Consistency in external or internal UI causes ease of use and gives a favorable impression of the program. It also helps users perform tasks with less effort. It helps people learn a software easily. External consistency lets users be able to use a wide variety of programs to perform their tasks (Spolsky).
Too much consistency may imply that the design is unoriginal and simply a copy of the larger more famous program.
The inconsistent colors and tabs make the commands difficult to find and makes even simpler tasks look complicated.
One way to reduce cognitive load is to not show any unnecessary details on the user interface that may make it appear that learning the program is difficult. The UI design should be intuitive and seem natural to use, tis can be done by minimizing the choices, de-cluttering the interface and group similar things together.
Kinematic load can be lessened by reducing number of steps needed to perform a task. Repetitive tasks can be automated to further reduce kinematic load. Minimizing the range motion of mouse movements or travel distances also helps reduce kinematic load.
To implement chunking in the UI design, information should be chunked on a single page rather than creating too much navigation to obtain information. Related information could be put into a single page in a user friendly way. Implementing scrolling functions rather than add more pages, is also helpful. Utilize page length and width in a more efficient way to increase chunking.
Hello World Fillmore
Hello World Fillmore
Hello World Fillmore
Hello World Fillmore
A usability test was performed on Apple’s iTunes digital music application. Software version 8.2.1 released in July 2009 was used for the testing since in 2018, the latest versions have obviously become more advanced in their UI, usability and features, therefore it was decided to use an older version. As a windows user who does not use Apple’s digital music service, I decided to test iTunes for usability to be able to critically look at features that Apple/Mac users may be routinely accustomed to. My method involved using a pre-defined set of usability principles as evaluators to compare and test the application. The process is to try and complete a system task, focusing on the core functionalities of iTunes: such as importing, organizing and playing digital music and burning CDs. The approach used was not to read instructions and make an impatient use of mouse clicks and movements to perform simple tasks.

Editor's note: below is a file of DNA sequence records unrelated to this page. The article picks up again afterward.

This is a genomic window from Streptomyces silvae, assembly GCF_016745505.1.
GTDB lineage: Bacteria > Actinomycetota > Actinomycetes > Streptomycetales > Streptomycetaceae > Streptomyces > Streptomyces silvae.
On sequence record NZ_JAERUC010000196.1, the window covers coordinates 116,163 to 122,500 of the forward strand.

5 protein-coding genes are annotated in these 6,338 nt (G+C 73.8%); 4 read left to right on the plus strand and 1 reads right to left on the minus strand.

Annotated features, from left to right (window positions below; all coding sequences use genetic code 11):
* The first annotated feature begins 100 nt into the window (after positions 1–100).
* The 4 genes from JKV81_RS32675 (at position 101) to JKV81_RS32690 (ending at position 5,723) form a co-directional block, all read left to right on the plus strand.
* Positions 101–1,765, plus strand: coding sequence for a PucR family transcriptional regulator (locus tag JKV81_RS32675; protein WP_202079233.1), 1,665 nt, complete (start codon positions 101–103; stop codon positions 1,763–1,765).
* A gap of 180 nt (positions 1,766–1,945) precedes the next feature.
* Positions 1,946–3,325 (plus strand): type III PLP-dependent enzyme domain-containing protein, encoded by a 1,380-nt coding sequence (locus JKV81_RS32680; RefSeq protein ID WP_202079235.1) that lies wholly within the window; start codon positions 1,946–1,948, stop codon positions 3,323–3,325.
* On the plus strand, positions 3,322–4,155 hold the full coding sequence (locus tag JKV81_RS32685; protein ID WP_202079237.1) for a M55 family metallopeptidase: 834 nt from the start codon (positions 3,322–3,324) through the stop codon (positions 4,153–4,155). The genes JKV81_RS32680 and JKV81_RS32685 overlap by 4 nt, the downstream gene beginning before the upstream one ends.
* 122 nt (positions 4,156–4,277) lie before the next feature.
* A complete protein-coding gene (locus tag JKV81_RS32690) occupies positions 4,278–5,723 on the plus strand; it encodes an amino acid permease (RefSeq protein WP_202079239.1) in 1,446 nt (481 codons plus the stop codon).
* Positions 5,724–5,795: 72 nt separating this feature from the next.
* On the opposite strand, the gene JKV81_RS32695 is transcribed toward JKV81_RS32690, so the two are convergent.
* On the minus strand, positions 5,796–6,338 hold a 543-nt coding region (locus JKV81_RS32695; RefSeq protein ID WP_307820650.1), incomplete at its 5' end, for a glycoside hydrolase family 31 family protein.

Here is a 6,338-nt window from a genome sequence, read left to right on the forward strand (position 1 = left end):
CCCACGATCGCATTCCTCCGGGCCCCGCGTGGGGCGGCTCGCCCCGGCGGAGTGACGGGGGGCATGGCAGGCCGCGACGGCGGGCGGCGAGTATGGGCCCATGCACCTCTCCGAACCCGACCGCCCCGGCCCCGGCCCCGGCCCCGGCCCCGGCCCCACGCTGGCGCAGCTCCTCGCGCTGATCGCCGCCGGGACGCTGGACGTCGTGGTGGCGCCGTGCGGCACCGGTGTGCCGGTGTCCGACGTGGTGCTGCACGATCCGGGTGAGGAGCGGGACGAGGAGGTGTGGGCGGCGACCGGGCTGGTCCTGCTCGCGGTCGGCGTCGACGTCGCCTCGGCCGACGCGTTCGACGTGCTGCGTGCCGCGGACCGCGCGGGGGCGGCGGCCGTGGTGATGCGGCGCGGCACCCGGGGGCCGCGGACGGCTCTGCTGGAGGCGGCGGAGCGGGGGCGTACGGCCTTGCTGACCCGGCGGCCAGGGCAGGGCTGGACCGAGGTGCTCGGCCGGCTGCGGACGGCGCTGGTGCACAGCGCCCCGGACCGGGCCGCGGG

The first thing I notice in the program is the variations present between the language used in the buttons, tooltips and menus in the application’s interface. I saw this at various places
throughout the user interface, which the user has no option to change. The application expects me to learn new and different terminologies that were associated with an otherwise familiar task. I was noticeably taking more time to learn a task before being able to use it by clicking randomly to see what happens. Furthermore, this variant terminology confused me in several cases. Even through iTunes offered the required features needed in a program like this, but since the contextual right-click menus and the menu bar do not seem consistent in the options it offered, there were many simple tasks I initially thought they could not be performed at all. This problem wasn’t in one form or menu, but seems to occurs throughout the iTunes interface. For example, testing the import a music file option, I clicked the menu to find the feature. It gave the option Add File to Library. The commonly associated term is import, which was replaced by add file. Similarly, in trying to find the Burn to Disc option, the menu read Burn Playlist to Disc. I thought the only way to burn anything through iTunes must be if you have a complete playlist. Furthermore, I saw another menu option titled “Import”, clicking this option instead took me to a menu option where the program tries to import a .txt, .m3u or an .xml file instead of letting me import my music tracks. Opening the right-click contextual menu, gave an option to copy or delete a song in the library but had no option to paste it anywhere else. But when I went to the Edit menu to find the option, both functions were present there.